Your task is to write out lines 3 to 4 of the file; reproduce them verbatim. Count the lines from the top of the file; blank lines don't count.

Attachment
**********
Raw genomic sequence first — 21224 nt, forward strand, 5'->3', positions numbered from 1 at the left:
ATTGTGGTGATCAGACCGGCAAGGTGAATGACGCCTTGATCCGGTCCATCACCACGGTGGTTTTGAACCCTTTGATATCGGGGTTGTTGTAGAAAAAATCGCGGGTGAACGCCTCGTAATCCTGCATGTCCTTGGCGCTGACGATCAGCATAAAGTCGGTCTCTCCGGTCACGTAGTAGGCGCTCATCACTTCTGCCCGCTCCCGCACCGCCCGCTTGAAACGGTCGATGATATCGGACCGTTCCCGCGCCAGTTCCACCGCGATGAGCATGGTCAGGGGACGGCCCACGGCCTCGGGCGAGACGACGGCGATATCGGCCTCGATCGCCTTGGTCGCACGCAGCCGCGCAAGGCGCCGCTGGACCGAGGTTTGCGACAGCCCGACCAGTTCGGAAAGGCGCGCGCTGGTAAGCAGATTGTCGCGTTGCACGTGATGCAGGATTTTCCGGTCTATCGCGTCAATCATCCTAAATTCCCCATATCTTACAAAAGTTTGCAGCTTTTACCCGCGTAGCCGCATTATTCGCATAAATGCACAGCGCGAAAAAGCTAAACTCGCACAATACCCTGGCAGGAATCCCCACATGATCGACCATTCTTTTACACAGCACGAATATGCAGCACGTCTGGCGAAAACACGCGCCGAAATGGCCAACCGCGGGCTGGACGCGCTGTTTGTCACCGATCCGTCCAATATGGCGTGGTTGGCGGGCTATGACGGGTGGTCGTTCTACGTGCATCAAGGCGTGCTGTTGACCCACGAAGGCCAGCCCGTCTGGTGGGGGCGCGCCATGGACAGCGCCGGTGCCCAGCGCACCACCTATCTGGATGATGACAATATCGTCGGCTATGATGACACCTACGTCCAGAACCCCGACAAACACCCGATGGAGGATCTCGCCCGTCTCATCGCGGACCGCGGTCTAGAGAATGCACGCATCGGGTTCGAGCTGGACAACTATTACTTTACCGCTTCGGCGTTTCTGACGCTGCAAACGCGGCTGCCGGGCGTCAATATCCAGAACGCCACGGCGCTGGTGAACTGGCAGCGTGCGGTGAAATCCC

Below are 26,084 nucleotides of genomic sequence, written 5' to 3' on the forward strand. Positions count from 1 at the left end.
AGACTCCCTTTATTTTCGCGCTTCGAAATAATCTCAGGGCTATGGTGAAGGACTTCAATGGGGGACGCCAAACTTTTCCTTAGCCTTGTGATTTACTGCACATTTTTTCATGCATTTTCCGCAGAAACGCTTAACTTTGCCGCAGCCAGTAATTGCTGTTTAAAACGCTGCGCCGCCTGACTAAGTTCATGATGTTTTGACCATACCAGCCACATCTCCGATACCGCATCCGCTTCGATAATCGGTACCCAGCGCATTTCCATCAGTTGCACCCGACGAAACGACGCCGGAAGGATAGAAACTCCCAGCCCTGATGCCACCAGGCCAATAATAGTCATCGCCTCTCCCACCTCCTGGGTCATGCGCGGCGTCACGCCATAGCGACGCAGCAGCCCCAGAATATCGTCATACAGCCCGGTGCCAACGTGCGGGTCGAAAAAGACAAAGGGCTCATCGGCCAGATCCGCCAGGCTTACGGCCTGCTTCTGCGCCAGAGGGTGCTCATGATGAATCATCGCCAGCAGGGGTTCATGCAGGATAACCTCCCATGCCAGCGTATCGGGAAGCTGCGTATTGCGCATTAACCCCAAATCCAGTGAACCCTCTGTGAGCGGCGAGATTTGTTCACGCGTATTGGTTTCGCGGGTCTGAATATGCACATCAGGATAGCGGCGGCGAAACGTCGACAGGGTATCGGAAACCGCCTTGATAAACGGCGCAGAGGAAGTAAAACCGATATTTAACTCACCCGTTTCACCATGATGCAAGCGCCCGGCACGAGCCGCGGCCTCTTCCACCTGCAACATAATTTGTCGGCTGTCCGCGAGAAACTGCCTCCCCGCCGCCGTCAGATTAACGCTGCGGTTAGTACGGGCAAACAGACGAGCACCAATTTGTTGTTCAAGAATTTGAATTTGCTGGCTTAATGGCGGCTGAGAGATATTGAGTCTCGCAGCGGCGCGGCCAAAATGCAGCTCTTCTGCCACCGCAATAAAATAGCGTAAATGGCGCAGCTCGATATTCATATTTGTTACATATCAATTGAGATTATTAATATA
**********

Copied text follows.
Below are 26,084 nucleotides of genomic sequence, written 5' to 3' on the forward strand. Positions count from 1 at the left end.
AGACTCCCTTTATTTTCGCGCTTCGAAATAATCTCAGGGCTATGGTGAAGGACTTCAATGGGGGACGCCAAACTTTTCCTTAGCCTTGTGATTTACTGCACATTTTTTCATGCATTTTCCGCAGAAACGCTTAACTTTGCCGCAGCCAGTAATTGCTGTTTAAAACGCTGCGCCGCCTGACTAAGTTCATGATGTTTTGACCATACCAGCCACATCTCCGATACCGCATCCGCTTCGATAATCGGTACCCAGCGCATTTCCATCAGTTGCACCCGACGAAACGACGCCGGAAGGATAGAAACTCCCAGCCCTGATGCCACCAGGCCAATAATAGTCATCGCCTCTCCCACCTCCTGGGTCATGCGCGGCGTCACGCCATAGCGACGCAGCAGCCCCAGAATATCGTCATACAGCCCGGTGCCAACGTGCGGGTCGAAAAAGACAAAGGGCTCATCGGCCAGATCCGCCAGGCTTACGGCCTGCTTCTGCGCCAGAGGGTGCTCATGATGAATCATCGCCAGCAGGGGTTCATGCAGGATAACCTCCCATGCCAGCGTATCGGGAAGCTGCGTATTGCGCATTAACCCCAAATCCAGTGAACCCTCTGTGAGCGGCGAGATTTGTTCACGCGTATTGGTTTCGCGGGTCTGAATATGCACATCAGGATAGCGGCGGCGAAACGTCGACAGGGTATCGGAAACCGCCTTGATAAACGGCGCAGAGGAAGTAAAACCGATATTTAACTCACCCGTTTCACCATGATGCAAGCGCCCGGCACGAGCCGCGGCCTCTTCCACCTGCAACATAATTTGTCGGCTGTCCGCGAGAAACTGCCTCCCCGCCGCCGTCAGATTAACGCTGCGGTTAGTACGGGCAAACAGACGAGCACCAATTTGTTGTTCAAGAATTTGAATTTGCTGGCTTAATGGCGGCTGAGAGATATTGAGTCTCGCAGCGGCGCGGCCAAAATGCAGCTCTTCTGCCACCGCAATAAAATAGCGTAAATGGCGCAGCTCGATATTCATATTTGTTACATATCAATTGAGATTATTAATATA